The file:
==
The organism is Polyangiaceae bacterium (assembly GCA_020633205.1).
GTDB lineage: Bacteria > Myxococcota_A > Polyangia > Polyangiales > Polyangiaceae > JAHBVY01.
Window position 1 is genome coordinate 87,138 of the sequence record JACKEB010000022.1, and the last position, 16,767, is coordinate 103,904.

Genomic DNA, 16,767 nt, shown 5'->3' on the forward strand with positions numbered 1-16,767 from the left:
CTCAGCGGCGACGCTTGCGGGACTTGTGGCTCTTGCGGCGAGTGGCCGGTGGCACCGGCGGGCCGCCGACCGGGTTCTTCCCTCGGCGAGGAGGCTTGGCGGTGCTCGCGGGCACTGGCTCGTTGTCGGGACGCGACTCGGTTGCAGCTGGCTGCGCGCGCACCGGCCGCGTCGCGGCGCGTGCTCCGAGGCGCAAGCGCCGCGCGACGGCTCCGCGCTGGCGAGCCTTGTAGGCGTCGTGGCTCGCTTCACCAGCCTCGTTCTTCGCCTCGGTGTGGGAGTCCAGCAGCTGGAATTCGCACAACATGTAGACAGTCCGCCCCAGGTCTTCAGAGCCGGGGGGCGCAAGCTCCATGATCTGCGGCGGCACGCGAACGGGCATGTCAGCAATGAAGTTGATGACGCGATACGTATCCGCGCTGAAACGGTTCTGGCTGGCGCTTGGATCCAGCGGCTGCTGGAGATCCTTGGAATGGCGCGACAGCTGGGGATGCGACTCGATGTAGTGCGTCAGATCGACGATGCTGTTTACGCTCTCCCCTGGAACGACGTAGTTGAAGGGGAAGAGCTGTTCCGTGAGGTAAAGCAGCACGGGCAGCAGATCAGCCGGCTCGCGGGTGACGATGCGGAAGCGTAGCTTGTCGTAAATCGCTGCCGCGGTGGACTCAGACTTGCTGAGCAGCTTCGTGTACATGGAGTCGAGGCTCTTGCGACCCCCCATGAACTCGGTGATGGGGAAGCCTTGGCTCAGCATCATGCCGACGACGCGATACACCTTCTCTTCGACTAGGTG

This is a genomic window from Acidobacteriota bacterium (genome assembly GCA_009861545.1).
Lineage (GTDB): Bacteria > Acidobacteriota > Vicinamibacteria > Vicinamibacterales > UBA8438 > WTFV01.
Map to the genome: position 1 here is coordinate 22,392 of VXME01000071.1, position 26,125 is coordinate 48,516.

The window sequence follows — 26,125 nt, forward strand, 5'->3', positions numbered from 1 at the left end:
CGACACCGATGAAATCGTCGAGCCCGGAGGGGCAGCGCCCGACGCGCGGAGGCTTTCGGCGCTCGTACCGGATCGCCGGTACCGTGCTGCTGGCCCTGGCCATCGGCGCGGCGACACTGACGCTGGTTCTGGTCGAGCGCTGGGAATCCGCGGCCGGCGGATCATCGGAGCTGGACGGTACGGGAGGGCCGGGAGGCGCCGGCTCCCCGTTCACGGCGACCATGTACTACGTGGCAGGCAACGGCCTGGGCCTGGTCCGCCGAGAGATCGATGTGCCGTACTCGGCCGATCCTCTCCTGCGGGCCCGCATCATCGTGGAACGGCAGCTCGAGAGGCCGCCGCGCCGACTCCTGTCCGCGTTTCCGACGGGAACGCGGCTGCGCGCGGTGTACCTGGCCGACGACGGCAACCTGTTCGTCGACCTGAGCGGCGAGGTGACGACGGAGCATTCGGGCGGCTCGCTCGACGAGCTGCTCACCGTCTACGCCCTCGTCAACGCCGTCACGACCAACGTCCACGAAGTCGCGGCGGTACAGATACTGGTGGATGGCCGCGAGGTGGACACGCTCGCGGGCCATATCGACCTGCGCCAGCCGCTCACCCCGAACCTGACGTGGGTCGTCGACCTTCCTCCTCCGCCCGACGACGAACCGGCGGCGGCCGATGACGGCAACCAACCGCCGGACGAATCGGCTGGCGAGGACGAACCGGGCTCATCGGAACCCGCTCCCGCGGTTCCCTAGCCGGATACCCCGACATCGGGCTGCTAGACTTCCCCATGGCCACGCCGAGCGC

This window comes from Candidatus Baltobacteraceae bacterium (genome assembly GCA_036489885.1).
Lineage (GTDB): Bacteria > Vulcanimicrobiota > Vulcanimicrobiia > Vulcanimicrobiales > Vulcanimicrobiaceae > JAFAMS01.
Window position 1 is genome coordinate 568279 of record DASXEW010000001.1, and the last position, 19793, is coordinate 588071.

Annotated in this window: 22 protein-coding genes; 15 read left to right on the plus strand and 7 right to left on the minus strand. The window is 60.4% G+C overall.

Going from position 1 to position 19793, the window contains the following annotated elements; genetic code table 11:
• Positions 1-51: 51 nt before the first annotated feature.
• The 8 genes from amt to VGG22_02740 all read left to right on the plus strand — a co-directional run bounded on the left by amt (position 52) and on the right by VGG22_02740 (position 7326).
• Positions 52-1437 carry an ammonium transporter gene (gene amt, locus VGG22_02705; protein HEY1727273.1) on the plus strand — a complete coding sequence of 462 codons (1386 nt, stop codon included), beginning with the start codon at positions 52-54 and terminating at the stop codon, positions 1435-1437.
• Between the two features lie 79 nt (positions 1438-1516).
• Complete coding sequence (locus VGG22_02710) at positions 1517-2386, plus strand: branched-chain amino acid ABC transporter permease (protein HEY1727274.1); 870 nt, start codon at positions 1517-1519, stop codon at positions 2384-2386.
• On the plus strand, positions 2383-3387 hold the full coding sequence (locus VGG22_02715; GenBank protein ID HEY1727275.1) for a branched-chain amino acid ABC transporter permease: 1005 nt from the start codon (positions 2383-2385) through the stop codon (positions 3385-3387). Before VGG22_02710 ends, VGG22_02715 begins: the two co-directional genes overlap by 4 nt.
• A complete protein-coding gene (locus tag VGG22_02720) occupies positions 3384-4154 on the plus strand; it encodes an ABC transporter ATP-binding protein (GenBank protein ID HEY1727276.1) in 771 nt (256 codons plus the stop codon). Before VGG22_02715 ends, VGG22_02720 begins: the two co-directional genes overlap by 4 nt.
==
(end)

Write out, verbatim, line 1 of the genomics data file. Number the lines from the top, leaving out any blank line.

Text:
The organism is Polyangiaceae bacterium (assembly GCA_020633205.1).